Language function in children with Tourette syndrome



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In this study, the psycholinguistic abilities of children with Tourette Syndrome (TS) were investigated. Assessment of oral and written language included measures of syntactic comprehension, verbal fluency, oral and written story narration, word recognition and spelling, and writing to dictation and copy. Seventeen children, aged 10-16 years, composed the TS experimental group. The comparison group consisted of 12 children who were siblings of a child with TS. In comparison to the sibling group, children with TS demonstrated adequate syntactic comprehension, verbal fluency, story recall, and word recognition. Significant differences between the two groups were observed on written language measures, including the story generation task and word spelling. Children in the TS group used a story grammar model, but their written stories contained fewer clauses and fewer story components. Differences between the two groups were not statistically significant on handwriting measures; however, qualitative analysis of writing skills revealed the children in the TS group to have poorer handwriting, and to make more frequent errors in capitalization, punctuation, and spacing. The difficulty which the children with TS had on the written story task might be attributed to their poorer handwriting. Children in the TS group may have restricted their responses to the written task, thus reducing the potential content of their stories. In addition to mechanical writing skills, the picture story task requires the execution of a number of linguistic and cognitive abilities. The child is required to analyze the three picture story sequence and infer the intended meaning. Thus, the picture story task may have been sensitive to difficulties which children with TS may have in perceiving and comprehending complex visual information. The child must then generate a story in which the events are organized in appropriate temporal, spatial, and causal sequence. An acceptable written story must contain appropriate vocabulary and the correct application of rules of syntax and morphology, as well as spelling, capitaiization, and punctuation. This type of task appears to tap the child's ability to integrate all aspects of language knowledge. The TS children in this study demonstrated a pattern of language abilities and deficits which is similar to clinical descriptions of children who have been identified as having nonverbal learning disabilities (Rourke, 1987). This study demonstrated the potential contribution of discourse analysis in the investigation of higher order psycholinguistic abilities. This type of analysis might also be applied in the study of other learning disabled populations.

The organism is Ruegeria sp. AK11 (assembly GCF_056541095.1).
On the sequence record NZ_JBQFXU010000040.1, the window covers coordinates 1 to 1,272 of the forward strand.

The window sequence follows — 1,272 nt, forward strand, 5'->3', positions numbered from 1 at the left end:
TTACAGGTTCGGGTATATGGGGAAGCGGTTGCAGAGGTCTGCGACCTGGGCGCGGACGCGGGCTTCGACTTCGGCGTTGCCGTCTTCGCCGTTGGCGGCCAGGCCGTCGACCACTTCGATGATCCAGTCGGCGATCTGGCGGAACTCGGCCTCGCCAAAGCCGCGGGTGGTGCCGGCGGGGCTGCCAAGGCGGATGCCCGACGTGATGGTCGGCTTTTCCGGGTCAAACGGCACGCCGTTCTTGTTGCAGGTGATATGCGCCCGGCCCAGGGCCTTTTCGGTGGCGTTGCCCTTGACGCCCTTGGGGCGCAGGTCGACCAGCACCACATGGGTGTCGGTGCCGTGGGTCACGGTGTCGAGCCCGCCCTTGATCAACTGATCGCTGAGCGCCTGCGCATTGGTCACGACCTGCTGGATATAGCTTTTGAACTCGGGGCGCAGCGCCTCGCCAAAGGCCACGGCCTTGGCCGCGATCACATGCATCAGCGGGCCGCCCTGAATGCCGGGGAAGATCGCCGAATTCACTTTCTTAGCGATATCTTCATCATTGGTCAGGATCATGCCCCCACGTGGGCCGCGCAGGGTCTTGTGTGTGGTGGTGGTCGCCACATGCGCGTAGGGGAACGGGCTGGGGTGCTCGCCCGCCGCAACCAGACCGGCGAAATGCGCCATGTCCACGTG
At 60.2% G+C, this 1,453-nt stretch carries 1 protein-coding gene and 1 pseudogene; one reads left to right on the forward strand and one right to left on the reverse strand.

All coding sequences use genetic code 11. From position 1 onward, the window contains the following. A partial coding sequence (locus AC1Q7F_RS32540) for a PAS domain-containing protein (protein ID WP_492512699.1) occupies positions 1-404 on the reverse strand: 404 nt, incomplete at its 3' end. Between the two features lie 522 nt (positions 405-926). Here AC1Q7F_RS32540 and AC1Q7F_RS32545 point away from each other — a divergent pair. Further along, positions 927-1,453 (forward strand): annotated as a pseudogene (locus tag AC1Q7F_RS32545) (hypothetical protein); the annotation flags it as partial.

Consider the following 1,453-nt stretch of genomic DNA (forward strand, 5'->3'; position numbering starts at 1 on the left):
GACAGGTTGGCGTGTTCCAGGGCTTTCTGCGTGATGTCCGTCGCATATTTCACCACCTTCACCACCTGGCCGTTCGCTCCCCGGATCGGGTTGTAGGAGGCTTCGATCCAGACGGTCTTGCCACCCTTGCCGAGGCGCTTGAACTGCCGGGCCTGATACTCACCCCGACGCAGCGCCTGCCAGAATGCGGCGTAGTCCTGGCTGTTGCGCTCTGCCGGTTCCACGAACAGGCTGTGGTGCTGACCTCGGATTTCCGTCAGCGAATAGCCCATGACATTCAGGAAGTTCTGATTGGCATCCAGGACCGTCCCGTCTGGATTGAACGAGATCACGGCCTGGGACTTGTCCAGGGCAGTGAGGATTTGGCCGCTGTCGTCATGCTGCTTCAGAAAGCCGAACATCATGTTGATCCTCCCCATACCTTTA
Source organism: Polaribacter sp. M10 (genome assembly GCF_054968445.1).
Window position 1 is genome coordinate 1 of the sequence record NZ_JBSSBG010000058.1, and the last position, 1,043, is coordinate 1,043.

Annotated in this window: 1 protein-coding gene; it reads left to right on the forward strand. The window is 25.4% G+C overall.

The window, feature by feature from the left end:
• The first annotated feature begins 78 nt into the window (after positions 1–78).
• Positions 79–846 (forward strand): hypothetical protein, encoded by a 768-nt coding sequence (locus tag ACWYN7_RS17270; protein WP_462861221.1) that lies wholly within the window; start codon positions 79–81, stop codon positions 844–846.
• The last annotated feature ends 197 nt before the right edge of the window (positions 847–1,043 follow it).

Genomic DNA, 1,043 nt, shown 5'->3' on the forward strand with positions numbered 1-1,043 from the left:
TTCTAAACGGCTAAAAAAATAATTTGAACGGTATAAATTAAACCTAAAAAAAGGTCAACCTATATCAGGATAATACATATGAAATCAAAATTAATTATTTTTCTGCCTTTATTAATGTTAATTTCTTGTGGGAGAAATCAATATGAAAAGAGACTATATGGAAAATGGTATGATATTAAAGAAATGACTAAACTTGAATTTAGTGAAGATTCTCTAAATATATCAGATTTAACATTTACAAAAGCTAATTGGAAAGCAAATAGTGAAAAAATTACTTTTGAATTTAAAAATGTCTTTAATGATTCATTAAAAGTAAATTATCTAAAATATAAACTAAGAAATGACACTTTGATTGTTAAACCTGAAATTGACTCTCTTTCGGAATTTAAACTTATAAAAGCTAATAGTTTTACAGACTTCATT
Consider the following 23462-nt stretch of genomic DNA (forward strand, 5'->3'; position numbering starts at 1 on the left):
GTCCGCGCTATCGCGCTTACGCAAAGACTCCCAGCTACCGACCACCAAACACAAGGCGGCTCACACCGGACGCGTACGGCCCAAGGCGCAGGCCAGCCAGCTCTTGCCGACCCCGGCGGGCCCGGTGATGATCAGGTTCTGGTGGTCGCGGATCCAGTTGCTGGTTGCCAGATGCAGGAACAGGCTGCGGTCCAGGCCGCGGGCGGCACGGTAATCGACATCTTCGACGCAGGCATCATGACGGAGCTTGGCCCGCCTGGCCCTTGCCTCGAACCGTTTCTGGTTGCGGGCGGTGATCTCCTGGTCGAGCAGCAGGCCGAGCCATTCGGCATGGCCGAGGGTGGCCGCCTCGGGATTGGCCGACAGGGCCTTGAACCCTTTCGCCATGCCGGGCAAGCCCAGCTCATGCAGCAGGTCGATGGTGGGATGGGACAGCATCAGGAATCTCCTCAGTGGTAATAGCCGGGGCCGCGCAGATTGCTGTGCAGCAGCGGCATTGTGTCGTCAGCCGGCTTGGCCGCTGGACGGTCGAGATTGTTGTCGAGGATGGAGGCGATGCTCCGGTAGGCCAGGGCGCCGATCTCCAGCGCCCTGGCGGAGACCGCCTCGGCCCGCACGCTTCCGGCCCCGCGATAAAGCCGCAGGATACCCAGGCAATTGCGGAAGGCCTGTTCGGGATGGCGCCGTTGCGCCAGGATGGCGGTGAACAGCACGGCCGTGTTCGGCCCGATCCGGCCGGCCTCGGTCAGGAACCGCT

Tourette syndrome in children, Patients, Language, Language disorders in children